Li: That was another day when my whole life changed. If immigration lawyer Charles Foster hadn't been at the Chinese Consulate that day, I would have been frog-marched back to China. Thanks to my friend at the Houston Ballet, Lori, and her husband, Dilworth, I was put in contact with Foster. I had told Lori about my secret relationship with (fellow dancer) Liz. As the day approached for me to return to China, I couldn't imagine leaving Liz. She was my first love ... we were both so innocent and passionate about each other. [So] I told Ben Stevenson (Houston Ballet's then artistic director) that we had married and I wanted to stay in the US. He was horrified. Ben didn't want the Chinese to think he had put me up to this; he tended to see its officialdom through rose-tinted glasses. Then Charles Foster arrived at the Consulate – and he was incredible. We've become close friends. I'm godfather to his second son; he is godfather to my son, Tom, now 17.

JB: The scene where you are reunited with your parents is very moving. Tell us about that.
Li: I was due to dance the role of the prince in Swan Lake in Washington D.C. in the mid-80s, when Barbara Bush (the wife of President George Bush, Snr), who was on the board of the Houston Ballet, invited Ben Stevenson and I to the White House. I told her my story and she was surprised to hear that I had not been allowed to return to China, nor seen my parents since leaving China. Mrs Bush invited the Chinese ambassador and the Cultural Attachè to Swan Lake's opening night and I got rave reviews - the following morning the Chinese consul called to invite me for a chat. Thanks to Barbara Bush, my family [were able] to visit me in America. They came to watch me perform and came back-stage later - my father was sobbing, my mother was sobbing, I was sobbing. It was one of the most emotional moments of my life.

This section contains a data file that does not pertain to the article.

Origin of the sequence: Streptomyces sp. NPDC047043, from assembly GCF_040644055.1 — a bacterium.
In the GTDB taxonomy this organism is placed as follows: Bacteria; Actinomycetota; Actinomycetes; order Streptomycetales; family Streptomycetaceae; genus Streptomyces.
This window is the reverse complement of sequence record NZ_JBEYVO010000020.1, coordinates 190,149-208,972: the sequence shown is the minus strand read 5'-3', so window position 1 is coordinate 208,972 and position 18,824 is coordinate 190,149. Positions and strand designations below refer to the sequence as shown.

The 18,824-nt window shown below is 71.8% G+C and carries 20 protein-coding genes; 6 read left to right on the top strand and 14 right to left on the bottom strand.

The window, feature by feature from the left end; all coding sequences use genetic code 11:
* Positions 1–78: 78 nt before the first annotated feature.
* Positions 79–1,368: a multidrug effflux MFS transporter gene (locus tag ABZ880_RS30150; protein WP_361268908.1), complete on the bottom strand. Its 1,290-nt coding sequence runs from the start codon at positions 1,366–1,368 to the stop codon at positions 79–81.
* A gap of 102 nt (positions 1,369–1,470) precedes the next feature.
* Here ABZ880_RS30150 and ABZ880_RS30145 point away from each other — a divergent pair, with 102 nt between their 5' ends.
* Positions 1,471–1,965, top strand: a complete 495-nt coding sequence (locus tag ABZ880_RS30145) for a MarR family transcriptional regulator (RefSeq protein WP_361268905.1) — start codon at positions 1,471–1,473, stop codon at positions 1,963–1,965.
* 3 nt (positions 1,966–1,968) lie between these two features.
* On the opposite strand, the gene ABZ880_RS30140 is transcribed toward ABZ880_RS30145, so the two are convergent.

JB: Today you do a lot of motivational speaking. What is your key message?
Li: One of my greatest fears is coming to my last day on earth and asking myself the question: Have I done enough with my life? By 'doing enough' I mean, Have I made a difference? If the answer is 'yes', I will die a contented man. If my answer is 'no', I will die of shame. I believe a contented life is measured by what you do for others. I would not have written my autobiography if my friend, Graeme Base (the children's book illustrator), hadn't encouraged me. [He] said, "Your story will give people hope and courage," I began to think it was a good idea. At the end of my life, I hope that through my work as a dancer, my book, the movie, and my daily behaviour, I will have helped others

Barbara Bush was surprised that I had not been allowed to return to China or see my parents